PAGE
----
So how is it affecting the politics? We’ve seen overall Colombians have been, in my view, quite welcoming. You have seen actually, as this influx comes in, they have been pretty receptive and trying to—the government working, trying to set up places for these people. They’ve even—government officials have gone to Turkey to see how Turkey handled the Syrian refugee crisis, trying to model the best kinds of integration and building of infrastructure so the camps end up being a bit more family-friendly and sort of longer-term friendly. But it’s so much. And particularly in the areas where they’re coming, it is—it does seem to be affecting local politics.
So perhaps not at the national level. The issues on the table have more to do with the peace process in general. It has to do with other particular Colombian issues that we’re seeing the candidates fight over, frankly.
But we are seeing it at the local level in the states along the border and others that have this influx of people, being overwhelmed in terms of the infrastructure. It is affecting local politics and local politicians. And as you say, they are going to the polls in the next several weeks, and so I think it will be an issue.
And you are starting to see—and in response, the Colombian government has at moments tried to close the border. They’ve let the people stay who are already there, but they have slowed down access to various types of visas and others because they feel that they can’t take on the influx that’s coming. And if the UNHCR is right, if these things are going to continue, it’s just going to get worse. This is just the start for Colombia.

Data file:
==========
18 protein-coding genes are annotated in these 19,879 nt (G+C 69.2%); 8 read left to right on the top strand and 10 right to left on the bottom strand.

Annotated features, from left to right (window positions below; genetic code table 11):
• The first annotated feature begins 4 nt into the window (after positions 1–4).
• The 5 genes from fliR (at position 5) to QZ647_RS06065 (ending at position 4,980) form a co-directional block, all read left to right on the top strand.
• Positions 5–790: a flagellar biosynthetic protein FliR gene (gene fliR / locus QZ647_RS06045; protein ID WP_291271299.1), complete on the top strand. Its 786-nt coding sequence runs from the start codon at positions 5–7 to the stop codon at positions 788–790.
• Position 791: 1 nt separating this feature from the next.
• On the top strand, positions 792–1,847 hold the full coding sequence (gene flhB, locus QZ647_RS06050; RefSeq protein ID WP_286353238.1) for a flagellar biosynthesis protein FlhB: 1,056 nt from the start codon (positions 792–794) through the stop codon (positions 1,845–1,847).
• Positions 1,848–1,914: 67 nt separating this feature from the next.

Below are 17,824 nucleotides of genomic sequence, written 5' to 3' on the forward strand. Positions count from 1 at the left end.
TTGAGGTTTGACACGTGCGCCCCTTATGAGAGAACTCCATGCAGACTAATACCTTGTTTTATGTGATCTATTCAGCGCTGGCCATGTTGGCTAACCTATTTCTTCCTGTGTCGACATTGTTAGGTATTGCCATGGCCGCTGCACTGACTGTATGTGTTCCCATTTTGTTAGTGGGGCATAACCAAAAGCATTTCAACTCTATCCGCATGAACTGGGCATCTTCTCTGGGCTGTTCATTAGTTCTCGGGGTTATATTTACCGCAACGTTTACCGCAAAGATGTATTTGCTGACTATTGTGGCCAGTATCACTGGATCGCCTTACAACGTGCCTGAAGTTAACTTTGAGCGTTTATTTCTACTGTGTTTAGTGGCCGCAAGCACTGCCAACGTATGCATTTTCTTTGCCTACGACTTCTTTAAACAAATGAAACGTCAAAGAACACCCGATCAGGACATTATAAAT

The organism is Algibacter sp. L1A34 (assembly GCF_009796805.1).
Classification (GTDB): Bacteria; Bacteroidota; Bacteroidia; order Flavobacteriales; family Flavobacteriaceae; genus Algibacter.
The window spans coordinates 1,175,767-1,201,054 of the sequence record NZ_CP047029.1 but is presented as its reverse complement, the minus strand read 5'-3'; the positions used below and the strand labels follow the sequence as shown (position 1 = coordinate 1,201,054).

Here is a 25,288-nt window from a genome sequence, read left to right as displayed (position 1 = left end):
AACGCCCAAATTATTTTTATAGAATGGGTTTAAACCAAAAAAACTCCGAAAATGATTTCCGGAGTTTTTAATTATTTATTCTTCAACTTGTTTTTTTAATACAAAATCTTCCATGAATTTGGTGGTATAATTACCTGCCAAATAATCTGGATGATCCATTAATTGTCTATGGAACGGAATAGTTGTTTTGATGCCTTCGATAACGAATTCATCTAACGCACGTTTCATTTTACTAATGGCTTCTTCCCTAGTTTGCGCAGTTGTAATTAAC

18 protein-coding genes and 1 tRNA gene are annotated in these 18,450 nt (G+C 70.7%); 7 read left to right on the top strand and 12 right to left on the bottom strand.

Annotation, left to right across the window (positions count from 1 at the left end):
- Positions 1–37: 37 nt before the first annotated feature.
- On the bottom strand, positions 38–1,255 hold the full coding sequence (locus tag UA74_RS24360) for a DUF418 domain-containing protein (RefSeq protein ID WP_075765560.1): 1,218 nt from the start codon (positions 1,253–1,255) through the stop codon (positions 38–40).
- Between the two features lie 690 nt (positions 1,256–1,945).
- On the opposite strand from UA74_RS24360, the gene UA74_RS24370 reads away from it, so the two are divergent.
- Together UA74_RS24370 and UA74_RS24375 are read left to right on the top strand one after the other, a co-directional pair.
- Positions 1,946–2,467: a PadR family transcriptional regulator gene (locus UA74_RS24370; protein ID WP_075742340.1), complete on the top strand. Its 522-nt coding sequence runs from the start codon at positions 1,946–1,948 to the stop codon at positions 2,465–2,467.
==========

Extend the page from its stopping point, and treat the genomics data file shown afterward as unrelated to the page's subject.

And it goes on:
And the last thing I’ll say is—that’s interesting between Colombia and Venezuela, Venezuela was always the place or one of the main places where Colombians went for refuge for so many years, and so you have somewhere between 5 and 6 million Venezuelans who are actually of Colombian origin. They were fleeing the FARC and the guerilla groups and the like. And so those people, many of them are in the western part of Venezuela. There’s this huge potential population that if they decided they needed to leave, it would be very hard, I think, for the Colombians to deny them coming back to their country of origin.
FERNANDEZ: Go ahead.
BROWNFIELD: I would say when I was a brand-new vice consul serving in Maracaibo, Venezuela, 1979 to 1981, first, I was only seven years old. I was a child prodigy. (Laughter.) Second, at that time we estimated—
FERNANDEZ: You still are. (Laughter.)
BROWNFIELD: At that time we estimated that 10 percent of the population of Venezuela was Colombian. I mean, that is how much has changed over the last 35 years.
And, second, in terms of Colombian politics, if you’re the mayor of Cúcuta, which is either the sixth- or seventh-largest city in Colombia, or the governor of the province of Norte de Santander, Venezuelan migrants is not a campaign issue, it is overwhelmingly the most important campaign issue that they’re addressing right now.
FERNANDEZ: Right, good point.